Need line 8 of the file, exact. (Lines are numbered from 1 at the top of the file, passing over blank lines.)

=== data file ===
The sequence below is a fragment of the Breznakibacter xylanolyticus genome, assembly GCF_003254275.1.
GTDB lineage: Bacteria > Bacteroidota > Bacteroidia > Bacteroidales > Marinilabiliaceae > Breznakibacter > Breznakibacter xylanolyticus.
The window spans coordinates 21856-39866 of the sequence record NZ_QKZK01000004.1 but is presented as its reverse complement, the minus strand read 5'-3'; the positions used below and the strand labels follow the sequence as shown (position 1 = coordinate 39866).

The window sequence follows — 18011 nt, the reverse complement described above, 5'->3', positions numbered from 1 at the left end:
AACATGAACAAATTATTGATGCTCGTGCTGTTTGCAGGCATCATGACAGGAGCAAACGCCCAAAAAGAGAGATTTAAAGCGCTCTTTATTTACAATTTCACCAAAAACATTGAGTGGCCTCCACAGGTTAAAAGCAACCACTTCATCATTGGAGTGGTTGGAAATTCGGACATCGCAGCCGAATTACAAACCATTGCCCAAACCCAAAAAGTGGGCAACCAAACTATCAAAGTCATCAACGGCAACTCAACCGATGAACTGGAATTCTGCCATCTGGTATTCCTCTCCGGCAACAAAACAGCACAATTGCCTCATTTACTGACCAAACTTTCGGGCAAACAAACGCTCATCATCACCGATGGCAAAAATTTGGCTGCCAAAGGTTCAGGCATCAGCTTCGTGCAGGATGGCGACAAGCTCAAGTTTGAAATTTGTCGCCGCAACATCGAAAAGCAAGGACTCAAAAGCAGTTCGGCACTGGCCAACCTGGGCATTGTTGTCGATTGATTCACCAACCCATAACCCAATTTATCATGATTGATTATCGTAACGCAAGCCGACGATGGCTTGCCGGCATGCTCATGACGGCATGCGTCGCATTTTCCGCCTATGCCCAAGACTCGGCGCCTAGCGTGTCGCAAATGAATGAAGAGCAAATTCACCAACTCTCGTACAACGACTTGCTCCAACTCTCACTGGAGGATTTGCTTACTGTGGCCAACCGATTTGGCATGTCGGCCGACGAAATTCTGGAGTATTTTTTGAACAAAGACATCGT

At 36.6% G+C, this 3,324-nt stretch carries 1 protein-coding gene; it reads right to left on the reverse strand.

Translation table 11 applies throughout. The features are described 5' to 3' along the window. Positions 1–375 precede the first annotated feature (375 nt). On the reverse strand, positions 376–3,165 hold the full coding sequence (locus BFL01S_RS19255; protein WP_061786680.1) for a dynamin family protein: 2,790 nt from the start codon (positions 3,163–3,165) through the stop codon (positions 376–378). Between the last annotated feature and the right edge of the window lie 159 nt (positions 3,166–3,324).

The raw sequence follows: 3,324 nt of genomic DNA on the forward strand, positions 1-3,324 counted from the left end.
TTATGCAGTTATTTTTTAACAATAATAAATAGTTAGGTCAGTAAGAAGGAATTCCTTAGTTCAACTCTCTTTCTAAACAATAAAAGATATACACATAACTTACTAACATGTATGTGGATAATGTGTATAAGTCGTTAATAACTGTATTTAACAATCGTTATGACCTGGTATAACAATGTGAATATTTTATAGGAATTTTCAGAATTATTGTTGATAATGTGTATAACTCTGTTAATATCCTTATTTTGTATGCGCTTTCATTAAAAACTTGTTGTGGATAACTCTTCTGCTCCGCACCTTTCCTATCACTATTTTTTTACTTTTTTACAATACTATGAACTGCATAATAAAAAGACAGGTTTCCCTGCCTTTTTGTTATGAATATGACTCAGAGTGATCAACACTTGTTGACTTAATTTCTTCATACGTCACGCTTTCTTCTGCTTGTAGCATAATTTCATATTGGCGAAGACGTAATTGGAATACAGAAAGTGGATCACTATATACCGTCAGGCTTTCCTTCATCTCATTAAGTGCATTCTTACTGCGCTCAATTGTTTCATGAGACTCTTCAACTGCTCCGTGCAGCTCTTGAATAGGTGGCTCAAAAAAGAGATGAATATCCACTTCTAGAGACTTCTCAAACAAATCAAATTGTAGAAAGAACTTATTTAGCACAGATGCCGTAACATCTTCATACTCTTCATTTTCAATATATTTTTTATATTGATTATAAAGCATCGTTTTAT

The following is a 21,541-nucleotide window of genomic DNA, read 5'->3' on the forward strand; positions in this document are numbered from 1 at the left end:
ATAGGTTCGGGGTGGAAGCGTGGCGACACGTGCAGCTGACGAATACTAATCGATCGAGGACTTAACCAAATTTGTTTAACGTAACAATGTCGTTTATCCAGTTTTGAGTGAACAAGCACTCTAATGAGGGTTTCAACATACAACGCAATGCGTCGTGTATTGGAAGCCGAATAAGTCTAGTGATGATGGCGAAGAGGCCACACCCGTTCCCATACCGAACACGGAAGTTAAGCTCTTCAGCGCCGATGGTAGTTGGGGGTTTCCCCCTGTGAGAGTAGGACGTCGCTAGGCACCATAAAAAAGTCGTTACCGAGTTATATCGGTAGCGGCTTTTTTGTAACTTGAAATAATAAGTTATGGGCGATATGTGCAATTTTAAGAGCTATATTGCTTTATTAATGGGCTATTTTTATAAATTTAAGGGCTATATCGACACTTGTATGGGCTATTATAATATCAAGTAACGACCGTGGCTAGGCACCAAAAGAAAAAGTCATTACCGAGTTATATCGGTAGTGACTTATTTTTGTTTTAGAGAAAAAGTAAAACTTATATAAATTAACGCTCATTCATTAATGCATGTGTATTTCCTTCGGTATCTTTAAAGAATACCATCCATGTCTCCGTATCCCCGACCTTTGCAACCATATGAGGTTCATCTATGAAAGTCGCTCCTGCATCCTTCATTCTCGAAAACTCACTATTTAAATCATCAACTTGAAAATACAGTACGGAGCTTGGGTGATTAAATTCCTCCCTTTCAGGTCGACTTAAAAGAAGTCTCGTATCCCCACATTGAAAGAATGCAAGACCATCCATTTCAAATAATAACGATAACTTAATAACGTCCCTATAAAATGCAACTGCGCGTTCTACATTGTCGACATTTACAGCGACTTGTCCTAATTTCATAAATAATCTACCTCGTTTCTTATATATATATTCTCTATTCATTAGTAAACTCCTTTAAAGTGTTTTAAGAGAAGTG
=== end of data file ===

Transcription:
The raw sequence follows: 3,324 nt of genomic DNA on the forward strand, positions 1-3,324 counted from the left end.